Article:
Very true Steve, but that does not mean an engine not designed for aviation is not a good choice.Steve_UK;n1122804 said:""The Yamaha engine has a good performance history on the off road four wheelers, and is waaaaaay cheaper than a Rotax.""
Yes a good design for bikes, cars and boats.
The Rotax is designed for aviation.
I am not a production gyro guy.Steve_UK;n1122808 said:Hi Jake
Thanks for your comments.
My reply was very short, you've certainly read a lot into it.
Rainman tells us "..............and is waaaaaay cheaper than a Rotax."
There is a reason why it may be cheaper, I suspect the cost of designing and seeking regulatory approval from aviation authorities across the globe for an aviation engine is a huge investment.
That's it - or buy a car/bike/boat engine
""You seem to downplay anything that has not been approved by the European government, indoctrination leads to stagnation."" - you might want to ask yourself why European designed and built gyros have sold so well in the USA over the past few years - Today Oshkosh is full of aircraft vendors using Rotax engines in their aircraft.
I looked at them in Mentone IN. The ONLY thing holding me back from purchasing a Tango2 right now is the lack of people to speak with about their experence with them. They seem to be quite a machine for the money and Paul and Alex answered questions from me for two days. They were friendly and easy to talk to. I also saw a really nice demo flight (thank you Kurt!). From meeting them I get the impression that they would offer good support for the product. I would just feel better speaking with some others that have a little time in the Tango2 and the impression that they have of the aircraft.NetPilot;n1123099 said:Hi Larry. Welcome to the Forum!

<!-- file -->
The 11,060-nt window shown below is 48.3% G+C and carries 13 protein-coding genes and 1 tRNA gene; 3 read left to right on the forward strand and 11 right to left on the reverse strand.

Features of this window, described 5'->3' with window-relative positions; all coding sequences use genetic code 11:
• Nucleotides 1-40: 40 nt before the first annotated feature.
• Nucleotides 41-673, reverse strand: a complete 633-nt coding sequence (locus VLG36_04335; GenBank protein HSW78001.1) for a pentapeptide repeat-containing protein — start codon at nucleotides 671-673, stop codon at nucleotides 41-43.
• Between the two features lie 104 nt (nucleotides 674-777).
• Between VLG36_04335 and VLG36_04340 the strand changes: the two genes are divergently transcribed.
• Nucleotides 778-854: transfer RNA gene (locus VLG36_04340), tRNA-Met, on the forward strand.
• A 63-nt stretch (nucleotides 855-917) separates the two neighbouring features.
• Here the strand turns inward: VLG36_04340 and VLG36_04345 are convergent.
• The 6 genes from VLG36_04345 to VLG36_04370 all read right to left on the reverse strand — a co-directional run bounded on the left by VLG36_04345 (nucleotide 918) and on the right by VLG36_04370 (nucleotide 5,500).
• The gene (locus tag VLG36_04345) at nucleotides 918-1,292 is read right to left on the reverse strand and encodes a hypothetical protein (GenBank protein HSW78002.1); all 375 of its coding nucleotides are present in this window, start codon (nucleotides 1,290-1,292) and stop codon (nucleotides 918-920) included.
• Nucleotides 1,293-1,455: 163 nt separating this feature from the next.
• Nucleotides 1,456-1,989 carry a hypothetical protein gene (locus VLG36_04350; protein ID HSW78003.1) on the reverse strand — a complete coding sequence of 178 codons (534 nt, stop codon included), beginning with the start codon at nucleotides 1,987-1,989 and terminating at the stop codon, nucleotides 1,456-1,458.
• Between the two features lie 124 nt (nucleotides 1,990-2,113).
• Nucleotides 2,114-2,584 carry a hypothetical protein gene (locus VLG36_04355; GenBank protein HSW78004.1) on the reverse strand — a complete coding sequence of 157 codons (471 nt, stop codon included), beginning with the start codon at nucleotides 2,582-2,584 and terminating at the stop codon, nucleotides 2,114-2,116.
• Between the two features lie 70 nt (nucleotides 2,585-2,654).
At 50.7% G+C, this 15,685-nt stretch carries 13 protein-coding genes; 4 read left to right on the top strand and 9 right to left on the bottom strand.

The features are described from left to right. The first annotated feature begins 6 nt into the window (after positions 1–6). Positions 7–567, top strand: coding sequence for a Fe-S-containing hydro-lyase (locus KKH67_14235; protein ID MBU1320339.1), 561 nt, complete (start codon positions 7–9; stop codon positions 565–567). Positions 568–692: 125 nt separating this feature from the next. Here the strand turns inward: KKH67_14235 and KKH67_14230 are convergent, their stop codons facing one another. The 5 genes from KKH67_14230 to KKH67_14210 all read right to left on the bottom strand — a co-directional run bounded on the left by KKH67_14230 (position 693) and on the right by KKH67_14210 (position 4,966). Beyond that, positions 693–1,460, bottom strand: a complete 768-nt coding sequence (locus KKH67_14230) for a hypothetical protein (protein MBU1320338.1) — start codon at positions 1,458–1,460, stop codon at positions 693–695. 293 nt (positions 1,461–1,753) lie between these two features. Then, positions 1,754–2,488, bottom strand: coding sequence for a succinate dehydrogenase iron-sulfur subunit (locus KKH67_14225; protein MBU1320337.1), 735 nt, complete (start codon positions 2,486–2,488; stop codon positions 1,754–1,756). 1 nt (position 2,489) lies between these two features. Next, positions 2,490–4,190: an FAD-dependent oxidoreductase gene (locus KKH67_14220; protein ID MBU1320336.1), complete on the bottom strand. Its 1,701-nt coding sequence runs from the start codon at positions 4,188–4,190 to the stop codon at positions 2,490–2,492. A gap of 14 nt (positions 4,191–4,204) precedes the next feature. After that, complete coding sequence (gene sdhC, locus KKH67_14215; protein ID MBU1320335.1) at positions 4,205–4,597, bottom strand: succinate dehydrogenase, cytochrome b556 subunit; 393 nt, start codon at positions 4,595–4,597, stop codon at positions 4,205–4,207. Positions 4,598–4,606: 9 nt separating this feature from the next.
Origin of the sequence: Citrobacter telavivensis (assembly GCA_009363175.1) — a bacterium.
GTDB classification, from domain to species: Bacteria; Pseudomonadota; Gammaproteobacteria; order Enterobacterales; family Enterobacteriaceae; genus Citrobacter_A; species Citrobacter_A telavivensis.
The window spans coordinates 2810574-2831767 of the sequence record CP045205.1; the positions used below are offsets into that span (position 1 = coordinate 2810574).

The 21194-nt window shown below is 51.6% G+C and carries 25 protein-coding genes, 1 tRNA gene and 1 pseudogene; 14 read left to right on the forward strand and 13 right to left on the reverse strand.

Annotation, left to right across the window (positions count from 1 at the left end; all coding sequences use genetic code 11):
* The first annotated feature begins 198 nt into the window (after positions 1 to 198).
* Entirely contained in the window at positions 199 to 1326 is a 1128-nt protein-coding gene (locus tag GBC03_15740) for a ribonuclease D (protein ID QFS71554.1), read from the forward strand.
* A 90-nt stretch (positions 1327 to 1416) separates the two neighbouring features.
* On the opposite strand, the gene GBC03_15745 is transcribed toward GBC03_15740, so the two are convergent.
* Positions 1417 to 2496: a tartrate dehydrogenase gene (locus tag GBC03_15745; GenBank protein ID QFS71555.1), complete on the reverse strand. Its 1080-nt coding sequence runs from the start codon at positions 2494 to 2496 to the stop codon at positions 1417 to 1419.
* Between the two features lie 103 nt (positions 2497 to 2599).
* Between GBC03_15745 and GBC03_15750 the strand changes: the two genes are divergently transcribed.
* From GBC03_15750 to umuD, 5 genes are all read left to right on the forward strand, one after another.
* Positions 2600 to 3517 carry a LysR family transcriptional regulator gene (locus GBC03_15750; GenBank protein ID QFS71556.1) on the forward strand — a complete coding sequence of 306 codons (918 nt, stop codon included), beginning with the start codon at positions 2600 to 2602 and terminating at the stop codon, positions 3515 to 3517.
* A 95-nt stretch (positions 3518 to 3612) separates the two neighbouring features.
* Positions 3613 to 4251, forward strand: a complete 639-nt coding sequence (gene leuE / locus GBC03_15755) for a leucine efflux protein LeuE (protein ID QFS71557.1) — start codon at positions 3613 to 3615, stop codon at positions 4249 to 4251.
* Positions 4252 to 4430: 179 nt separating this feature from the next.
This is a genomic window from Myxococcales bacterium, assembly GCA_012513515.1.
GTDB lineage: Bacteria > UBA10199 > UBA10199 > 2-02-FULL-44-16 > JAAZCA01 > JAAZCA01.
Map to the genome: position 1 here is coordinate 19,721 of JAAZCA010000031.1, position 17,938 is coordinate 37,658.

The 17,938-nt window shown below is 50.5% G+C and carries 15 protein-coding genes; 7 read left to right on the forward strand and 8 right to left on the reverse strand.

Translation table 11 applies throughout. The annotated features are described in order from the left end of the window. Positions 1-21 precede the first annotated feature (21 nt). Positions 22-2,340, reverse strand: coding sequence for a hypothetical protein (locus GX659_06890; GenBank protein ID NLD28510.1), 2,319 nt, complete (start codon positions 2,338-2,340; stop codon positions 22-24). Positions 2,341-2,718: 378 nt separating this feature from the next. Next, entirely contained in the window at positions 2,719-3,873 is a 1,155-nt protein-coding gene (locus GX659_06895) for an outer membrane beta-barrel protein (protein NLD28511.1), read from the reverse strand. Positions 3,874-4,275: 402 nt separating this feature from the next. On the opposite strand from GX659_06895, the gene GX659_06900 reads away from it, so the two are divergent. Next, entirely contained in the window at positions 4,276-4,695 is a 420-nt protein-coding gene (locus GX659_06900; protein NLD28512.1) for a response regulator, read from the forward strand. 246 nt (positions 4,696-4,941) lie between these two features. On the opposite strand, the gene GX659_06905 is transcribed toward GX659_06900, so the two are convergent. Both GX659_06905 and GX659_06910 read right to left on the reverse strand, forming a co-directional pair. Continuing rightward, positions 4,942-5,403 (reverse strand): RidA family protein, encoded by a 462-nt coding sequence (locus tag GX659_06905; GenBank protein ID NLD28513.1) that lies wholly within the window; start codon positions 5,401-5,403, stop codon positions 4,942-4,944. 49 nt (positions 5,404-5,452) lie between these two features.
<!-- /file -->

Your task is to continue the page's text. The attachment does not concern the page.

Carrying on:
Sorry I am just seeing this... I have received dual instruction in a Tango and I can say it was very docile, manageable, and predictable on the ground and in the air. But it can be a nimble and exciting flyer as well ...as much as this type of gyro can be.
Fit and Finish is good, and structural integrity is extremely strong/solid. The 'look' of the welds, and other details, in the most recent models off the production line look great as well.
I need to 'archive' my PM box, but once I do, I will PM you with my contact info, and I can hook you up with several guys who have flown more extensively in the Tangos, aside from Scott above.
Did you manage to get insurance to do instruction.Seehowetofly;n1123214 said:Thanks for the replies everybody. The only thing holding me back right now is finding out if I can get insurance to teach in one. Falcon insurance is looking into it right now, but any other avenues anybody knows about would be appreciated. Thanks again
I see the Tangos fly every weekend along with hangar mate Kurt Carlsen in his single place Air Command with the YG4 carb version. Kurt is getting over 651 lbs of thrust and 150 HP and he climbs at well over 1200 fpm with 28' blades using a Tango gear box and donut. The YG3 has more torque, but, less HP and it requires a clutch. I am buying a Tango 2 next year and have not decided on which engine, but, they definitely out perform Rotax and are now getting to be as reliable after more than a year of R & D in our club here in Georgia.Dutch;n1125411 said:After spending about 4 hours in a friends 2 place gyro, I'm hooked!, I am currently a CFI for both Fixed-wing and Weight-shift and have been considering purchasing a new gyro to eventually offer instruction in, after many hrs of experience of course. The price tag on the 914 machines may be a bit over my budget and I am told that the 912 may not be adequate for all training situations.
I have a friend with a Yamaha powered trike, he has used both the carb & FI versions. The engines have performed very well, but he has had some issues with the redrives, both belt and gear. He says,"The engine is great, it's all about the gearbox", he does not think anyone has enough time on them to predict their reliability. I would like to know more regarding the reliability of the Yamaha in the Tango and would like to know how the performance compares to the 912/914 powered machines.